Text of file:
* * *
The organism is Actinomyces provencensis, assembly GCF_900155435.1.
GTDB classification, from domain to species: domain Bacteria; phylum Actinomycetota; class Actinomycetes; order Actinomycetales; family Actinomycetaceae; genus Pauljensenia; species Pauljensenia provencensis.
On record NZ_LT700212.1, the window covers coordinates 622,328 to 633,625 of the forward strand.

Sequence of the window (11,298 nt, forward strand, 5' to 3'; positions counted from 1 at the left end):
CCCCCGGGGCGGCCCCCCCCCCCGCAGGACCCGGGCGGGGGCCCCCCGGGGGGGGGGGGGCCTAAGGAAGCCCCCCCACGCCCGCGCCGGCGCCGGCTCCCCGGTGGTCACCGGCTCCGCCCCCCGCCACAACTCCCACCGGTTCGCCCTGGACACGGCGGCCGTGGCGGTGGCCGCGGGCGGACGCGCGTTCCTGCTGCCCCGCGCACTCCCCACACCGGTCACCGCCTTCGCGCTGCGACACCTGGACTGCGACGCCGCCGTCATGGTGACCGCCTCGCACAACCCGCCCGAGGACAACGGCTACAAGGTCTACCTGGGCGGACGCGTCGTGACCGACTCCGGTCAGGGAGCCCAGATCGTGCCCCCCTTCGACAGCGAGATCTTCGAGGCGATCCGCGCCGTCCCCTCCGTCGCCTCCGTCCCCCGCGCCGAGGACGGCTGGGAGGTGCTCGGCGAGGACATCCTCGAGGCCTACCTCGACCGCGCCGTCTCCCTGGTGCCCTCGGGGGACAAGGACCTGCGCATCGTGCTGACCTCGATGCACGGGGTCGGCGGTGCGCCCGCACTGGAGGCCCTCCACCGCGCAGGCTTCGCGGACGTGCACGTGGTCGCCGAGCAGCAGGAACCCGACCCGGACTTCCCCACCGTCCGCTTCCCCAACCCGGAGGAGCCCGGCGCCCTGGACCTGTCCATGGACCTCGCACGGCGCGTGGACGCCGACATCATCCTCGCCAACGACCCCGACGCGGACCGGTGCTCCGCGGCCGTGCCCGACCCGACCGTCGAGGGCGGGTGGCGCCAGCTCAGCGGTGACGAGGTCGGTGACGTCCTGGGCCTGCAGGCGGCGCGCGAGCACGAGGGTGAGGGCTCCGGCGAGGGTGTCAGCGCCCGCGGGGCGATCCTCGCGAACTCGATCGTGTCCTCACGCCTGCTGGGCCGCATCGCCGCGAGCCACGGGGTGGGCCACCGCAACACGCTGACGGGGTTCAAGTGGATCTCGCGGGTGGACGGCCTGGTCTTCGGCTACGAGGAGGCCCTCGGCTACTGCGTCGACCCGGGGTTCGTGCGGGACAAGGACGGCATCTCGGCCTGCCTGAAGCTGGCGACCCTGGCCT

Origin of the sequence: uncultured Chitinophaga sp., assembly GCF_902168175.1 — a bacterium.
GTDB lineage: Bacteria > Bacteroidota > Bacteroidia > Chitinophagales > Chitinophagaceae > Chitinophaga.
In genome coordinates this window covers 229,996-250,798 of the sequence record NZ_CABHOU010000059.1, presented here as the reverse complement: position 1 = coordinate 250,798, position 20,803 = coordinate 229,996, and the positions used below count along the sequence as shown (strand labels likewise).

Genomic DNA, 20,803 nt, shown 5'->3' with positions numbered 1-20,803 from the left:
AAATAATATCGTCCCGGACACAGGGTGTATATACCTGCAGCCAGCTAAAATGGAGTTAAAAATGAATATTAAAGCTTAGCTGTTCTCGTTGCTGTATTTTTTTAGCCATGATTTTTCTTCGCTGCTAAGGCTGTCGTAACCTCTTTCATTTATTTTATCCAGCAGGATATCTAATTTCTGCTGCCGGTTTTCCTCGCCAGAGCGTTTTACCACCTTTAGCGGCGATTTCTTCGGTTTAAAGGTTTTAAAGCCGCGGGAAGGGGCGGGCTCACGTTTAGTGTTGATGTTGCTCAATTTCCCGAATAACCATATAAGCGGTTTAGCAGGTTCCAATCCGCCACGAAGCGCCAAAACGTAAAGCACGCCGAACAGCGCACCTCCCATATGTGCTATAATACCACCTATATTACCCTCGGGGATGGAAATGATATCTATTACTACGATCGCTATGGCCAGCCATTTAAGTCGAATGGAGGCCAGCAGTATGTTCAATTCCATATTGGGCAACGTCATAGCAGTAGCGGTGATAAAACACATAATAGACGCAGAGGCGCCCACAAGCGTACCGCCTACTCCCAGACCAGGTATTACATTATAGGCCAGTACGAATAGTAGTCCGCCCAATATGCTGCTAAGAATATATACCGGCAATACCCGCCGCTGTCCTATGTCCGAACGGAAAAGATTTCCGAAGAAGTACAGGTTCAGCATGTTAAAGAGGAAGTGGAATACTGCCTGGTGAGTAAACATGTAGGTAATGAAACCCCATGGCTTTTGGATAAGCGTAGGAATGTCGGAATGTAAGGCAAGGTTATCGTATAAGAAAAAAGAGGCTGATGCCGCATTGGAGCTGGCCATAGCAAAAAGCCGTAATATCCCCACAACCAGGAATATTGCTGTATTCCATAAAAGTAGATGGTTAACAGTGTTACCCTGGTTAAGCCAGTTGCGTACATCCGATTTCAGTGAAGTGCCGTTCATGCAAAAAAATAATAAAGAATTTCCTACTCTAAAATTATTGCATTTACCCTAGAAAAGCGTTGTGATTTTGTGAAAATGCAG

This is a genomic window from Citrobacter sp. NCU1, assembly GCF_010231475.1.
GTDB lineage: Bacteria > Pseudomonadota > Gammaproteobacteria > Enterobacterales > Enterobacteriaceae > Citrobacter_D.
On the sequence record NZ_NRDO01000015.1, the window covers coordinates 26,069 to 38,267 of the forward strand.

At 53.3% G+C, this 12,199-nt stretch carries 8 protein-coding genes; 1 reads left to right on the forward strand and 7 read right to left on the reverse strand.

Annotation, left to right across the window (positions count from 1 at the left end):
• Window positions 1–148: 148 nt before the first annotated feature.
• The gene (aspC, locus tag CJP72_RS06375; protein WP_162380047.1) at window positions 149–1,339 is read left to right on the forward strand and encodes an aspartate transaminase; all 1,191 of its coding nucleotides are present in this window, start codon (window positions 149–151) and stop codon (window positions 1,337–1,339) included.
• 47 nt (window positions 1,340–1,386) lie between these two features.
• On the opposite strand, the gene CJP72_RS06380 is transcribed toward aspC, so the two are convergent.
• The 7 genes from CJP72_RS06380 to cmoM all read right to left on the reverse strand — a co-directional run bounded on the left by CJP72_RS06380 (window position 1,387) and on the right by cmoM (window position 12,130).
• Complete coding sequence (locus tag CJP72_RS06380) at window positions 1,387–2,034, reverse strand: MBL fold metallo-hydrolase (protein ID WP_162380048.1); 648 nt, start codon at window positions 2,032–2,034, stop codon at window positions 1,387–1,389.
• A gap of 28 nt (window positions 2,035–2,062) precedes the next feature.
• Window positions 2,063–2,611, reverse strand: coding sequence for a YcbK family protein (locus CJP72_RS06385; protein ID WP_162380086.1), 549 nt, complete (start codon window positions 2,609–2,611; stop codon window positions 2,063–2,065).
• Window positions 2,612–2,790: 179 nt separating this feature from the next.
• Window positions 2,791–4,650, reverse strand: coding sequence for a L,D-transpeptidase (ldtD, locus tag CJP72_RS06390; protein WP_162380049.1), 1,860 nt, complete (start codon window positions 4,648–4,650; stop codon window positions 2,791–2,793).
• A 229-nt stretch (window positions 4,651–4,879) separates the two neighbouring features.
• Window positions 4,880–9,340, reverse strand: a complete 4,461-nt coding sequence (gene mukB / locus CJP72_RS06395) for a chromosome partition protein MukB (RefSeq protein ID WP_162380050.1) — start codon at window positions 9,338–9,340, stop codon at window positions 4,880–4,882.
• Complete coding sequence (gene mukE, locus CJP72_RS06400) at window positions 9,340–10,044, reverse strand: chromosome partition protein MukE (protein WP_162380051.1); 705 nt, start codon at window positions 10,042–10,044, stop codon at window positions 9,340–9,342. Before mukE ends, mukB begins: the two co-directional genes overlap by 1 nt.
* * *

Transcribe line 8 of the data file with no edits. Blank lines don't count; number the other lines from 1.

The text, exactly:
In genome coordinates this window covers 229,996-250,798 of the sequence record NZ_CABHOU010000059.1, presented here as the reverse complement: position 1 = coordinate 250,798, position 20,803 = coordinate 229,996, and the positions used below count along the sequence as shown (strand labels likewise).